Although Apayao which was then part of Cagayan,[5] was among the earliest areas penetrated by the Spaniards in the Cordilleras, the region, inhabited by the Isneg tribe, remained largely outside Spanish control until late in the 19th century. As early as 1610, the Dominican friars established a mission in what is now the town of Pudtol. In 1684, the friars again made attempts to convert the people and established a church in what is now Kabugao.

Ruins of Pudtol Church, built in 1684 by the Dominicans and abandoned in 1815

The Spanish authorities were then able to establish in Cagayan the comandancias of Apayao and Cabugaoan in 1891,[5][6][7] which covered the western and eastern portions of what is now Apayao. The comandancias, however, failed to bring total control and the Spanish government only maintained a loose hold over the area.

American invasion era

Apayao was established through Act No. 1642 on May 9, 1907 as a sub-province of Cagayan province.[8]

The Americans established the Mountain Province on August 13, 1908, with the enactment of Act No. 1876. Apayao was incorporated; and along with Amburayan, Benguet, Bontoc, Ifugao, Kalinga, and Lepanto, became sub-provinces of this new province.[4][6][7][9]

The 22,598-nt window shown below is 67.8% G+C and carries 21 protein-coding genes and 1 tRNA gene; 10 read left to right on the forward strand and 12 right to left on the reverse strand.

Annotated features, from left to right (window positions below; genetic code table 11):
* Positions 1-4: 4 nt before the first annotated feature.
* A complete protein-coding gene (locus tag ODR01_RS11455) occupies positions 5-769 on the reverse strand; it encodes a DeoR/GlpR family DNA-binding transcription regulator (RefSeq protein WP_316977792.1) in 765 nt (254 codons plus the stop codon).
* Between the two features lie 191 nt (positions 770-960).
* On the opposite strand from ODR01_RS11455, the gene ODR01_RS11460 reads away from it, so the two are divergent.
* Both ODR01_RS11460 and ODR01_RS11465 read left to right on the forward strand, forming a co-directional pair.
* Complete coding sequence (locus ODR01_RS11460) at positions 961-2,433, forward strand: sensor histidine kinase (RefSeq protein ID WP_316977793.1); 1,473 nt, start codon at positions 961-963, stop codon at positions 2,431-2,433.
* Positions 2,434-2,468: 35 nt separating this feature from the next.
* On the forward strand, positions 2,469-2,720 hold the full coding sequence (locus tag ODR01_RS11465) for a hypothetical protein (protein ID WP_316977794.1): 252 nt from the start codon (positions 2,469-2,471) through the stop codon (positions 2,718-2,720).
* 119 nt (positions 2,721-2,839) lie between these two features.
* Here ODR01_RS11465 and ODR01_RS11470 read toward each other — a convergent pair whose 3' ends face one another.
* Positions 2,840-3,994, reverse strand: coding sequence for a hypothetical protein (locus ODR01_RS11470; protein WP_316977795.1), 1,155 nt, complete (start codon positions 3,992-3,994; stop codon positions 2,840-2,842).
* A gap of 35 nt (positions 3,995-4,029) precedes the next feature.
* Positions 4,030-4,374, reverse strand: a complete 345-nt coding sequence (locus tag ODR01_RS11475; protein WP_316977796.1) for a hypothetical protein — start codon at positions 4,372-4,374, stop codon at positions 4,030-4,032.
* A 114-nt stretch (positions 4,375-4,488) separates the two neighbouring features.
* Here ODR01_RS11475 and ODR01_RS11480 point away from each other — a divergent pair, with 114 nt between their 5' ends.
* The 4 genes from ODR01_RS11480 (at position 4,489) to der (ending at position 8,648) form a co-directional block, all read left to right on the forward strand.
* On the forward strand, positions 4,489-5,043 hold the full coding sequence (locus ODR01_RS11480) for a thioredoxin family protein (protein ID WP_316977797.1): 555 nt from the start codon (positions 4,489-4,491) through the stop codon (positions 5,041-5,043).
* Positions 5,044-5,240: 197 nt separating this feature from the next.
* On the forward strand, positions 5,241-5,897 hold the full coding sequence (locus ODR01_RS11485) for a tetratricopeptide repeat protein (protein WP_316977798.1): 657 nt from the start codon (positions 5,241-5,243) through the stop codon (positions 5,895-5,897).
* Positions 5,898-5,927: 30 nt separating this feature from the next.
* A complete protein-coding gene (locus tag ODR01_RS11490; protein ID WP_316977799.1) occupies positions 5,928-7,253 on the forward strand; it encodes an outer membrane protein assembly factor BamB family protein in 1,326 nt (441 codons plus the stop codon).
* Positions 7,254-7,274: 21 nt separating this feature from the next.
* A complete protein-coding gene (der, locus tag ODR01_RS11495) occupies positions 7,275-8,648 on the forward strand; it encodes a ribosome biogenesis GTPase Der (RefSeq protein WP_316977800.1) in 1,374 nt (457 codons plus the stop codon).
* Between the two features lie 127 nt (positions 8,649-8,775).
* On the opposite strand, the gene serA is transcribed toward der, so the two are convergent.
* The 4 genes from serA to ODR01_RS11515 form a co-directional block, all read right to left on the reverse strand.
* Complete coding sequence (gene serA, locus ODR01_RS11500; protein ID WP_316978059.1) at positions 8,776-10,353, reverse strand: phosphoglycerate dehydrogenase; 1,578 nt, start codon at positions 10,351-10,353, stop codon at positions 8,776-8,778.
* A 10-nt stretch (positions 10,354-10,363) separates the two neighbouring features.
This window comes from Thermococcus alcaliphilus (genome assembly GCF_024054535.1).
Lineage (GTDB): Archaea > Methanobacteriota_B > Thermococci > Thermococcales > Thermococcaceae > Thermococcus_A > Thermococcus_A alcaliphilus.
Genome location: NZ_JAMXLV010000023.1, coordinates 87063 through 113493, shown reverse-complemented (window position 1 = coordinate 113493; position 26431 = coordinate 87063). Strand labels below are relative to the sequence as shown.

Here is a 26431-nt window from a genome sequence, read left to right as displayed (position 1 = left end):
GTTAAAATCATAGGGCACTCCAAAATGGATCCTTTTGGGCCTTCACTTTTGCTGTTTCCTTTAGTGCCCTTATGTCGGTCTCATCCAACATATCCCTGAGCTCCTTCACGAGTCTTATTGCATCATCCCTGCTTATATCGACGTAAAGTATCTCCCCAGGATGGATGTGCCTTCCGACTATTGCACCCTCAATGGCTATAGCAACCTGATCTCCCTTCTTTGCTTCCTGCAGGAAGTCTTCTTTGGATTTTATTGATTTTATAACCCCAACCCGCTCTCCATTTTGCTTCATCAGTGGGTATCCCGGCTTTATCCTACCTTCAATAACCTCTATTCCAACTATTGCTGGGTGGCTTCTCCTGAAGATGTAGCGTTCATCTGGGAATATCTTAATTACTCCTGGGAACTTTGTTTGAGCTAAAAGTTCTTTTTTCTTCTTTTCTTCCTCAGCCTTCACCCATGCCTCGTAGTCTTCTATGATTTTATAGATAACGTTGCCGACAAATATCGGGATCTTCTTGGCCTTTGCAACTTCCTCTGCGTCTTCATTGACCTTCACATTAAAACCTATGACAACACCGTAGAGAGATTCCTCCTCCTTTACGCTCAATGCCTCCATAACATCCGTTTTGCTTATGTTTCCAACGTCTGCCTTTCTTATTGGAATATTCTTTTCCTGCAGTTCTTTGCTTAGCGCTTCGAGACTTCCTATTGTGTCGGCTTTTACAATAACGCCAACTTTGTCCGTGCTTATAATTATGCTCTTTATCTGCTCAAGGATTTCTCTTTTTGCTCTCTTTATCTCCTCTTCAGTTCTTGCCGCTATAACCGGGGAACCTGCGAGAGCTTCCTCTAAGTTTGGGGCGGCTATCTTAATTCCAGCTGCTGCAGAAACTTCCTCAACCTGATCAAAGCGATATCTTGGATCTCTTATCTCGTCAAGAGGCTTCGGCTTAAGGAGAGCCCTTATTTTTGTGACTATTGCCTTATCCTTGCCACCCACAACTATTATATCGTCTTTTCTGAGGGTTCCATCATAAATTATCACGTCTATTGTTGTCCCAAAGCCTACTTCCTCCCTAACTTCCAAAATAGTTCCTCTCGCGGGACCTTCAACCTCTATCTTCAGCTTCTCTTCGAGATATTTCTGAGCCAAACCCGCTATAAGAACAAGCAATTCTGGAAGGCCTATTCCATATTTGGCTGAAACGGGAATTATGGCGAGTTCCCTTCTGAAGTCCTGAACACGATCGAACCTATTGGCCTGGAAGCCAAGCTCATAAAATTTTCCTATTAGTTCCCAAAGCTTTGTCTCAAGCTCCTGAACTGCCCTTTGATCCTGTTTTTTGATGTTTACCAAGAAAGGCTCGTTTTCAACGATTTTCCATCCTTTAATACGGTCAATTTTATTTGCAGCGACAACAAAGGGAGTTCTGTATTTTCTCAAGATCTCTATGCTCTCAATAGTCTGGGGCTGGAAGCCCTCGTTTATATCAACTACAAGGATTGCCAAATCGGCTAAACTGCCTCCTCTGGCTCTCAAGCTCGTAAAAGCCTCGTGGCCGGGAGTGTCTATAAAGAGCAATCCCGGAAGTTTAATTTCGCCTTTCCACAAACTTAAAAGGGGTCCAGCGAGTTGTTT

In the early years, the sub-province underwent series of territorial changes:[10]

In the early years, Apayao as a sub-province was divided into seven municipal districts, all Isneg predominated.[4]

While the Isneg clashed with the Philippine Constabulary in the early years, the families attempted to escape the area and go into the mountains of Ilocos Norte and Abra. They were involved in an attack in Tauit in 1913.[4]

Japanese occupation era

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In 1942, Japanese Imperial forces entered Apayao, starting a three-year occupation of the province during the Second World War.[further explanation needed] Local Filipino troops and the military forces of the 11th and 66th Infantry Regiment, Philippine Commonwealth Army, USAFIP-NL, supported by the Cordilleran guerrillas, drove out the Japanese in 1945.[further explanation needed]

During the Second World War, Kabugao was occupied for a year by the Japanese; an Isneg guerilla force was organized under a United States Army captain who had escaped the Fall of Bataan. Little fighting occurred in the sub-province, but a number of Isneg fought with the American and Filipino forces in the Cagayan Valley and in the neighboring areas. The war and the post-war era seen development among the Isnegs, although slowly.[4]